Martin Scorsese has a faible for long movies. They often have to tell a lot so the three-hour-mark can be reached easily. But until the final product is rolled out, the film is much longer during post-production. That often prompts fans to hope for an eventual Extended Cut that may not be something for the more impatient of moviegoers but most certainly a must-have for Scorsese fans. One of his works where such a version is especially dearly missed is The Wolf of Wall Street that lost a whole hour of footage not only due to time constraints but also due to MPAA censorship.
Now, Scorsese’s most recent film Silence makes the theatrical rounds and is also an Oscar contender that battles for critical and commercial success with a whopping 161 minutes of runtime. And there’s also something to say about how the film starring Liam Neeson, Adam Driver and Andrew Garfield came together in the editing room. Producer Randall Emmett talked to Collider and shared some light on the question whether the audience has reason to believe that substantial material was cut out before they could see it:
He went back and did what I think he was always going to do and started trimming and tightening and, you know, condensing. But not really cutting, you know, there’s a difference between cutting a movie down and tightening a movie up. And I think Marty tightens things up, I don’t think he loses anything when he cuts something down from what it was to what it is. And then we went back to New York and saw another cut, and saw another cut and it just kept getting tighter and tighter and so we have what we have.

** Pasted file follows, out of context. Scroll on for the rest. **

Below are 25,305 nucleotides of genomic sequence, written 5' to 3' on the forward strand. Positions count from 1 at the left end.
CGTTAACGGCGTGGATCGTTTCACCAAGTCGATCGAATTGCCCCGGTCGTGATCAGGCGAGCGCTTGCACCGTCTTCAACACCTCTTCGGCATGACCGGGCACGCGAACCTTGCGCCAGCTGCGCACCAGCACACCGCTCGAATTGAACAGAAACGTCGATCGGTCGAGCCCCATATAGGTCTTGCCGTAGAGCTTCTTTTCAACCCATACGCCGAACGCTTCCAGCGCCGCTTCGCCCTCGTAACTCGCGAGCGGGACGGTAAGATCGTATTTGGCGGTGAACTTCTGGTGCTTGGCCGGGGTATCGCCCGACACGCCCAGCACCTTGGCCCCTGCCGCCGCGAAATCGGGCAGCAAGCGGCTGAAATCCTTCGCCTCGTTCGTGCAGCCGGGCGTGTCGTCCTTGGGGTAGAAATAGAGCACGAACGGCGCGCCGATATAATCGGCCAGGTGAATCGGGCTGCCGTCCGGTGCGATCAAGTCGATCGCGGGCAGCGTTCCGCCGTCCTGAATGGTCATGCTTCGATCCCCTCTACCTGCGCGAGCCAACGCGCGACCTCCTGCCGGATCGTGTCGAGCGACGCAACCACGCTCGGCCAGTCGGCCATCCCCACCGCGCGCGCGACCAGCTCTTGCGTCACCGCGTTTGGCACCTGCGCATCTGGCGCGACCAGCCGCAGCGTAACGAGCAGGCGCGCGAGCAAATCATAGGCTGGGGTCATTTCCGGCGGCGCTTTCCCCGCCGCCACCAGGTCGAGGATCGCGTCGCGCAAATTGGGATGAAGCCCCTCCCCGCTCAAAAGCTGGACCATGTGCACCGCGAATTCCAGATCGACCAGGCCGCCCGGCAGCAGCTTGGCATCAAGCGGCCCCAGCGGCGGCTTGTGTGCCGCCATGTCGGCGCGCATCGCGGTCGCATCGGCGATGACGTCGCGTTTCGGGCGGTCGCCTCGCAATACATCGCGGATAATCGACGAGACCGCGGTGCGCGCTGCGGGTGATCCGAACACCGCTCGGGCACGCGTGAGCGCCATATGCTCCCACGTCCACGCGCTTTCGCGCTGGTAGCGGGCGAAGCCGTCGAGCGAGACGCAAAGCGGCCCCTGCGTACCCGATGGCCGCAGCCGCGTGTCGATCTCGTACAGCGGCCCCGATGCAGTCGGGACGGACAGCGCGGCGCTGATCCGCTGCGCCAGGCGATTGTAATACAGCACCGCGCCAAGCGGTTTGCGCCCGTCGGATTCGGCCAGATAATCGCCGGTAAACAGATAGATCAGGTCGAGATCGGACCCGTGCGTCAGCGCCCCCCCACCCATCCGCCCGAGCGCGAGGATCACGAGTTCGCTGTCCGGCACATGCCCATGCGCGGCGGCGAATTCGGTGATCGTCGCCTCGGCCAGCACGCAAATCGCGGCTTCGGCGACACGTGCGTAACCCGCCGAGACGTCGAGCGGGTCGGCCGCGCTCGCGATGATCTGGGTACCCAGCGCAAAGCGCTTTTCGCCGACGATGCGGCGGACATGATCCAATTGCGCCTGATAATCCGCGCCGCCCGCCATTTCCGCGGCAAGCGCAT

Regarding the question whether he saw differences between the different cuts of the movie he watched during the editing phase, Emmett had to say this:
Yeah, I don’t think anything was lost. I think that he’s so masterful at the editing that it was more of like a shrinking of scenes. I don’t think he cut. There were no real big cuts, it was more like tightening things up. So you didn’t miss anything, you maybe just were only in that scene for 1.5 minutes instead of 2.5. […] The only thing I noticed – not story-wise – was just: it moved a lot quicker.
Whether an Extended Cut is a realistic option:
If Marty wants a version like that out there then he’ll put it on the Blu-ray. We haven’t had a conversation. […] I really feel like Marty puts the movie out that he believes is the best version of the movie and not for any other reason, meaning if he felt the movie should have been longer than it is today, I feel that he would have put that film out. Marty has every right and control, he has final cut and Marty gets to put the movie he wants out. So for some reason, I don’t know we’ll see that version. But that would be a discussion between Marty and Paramount.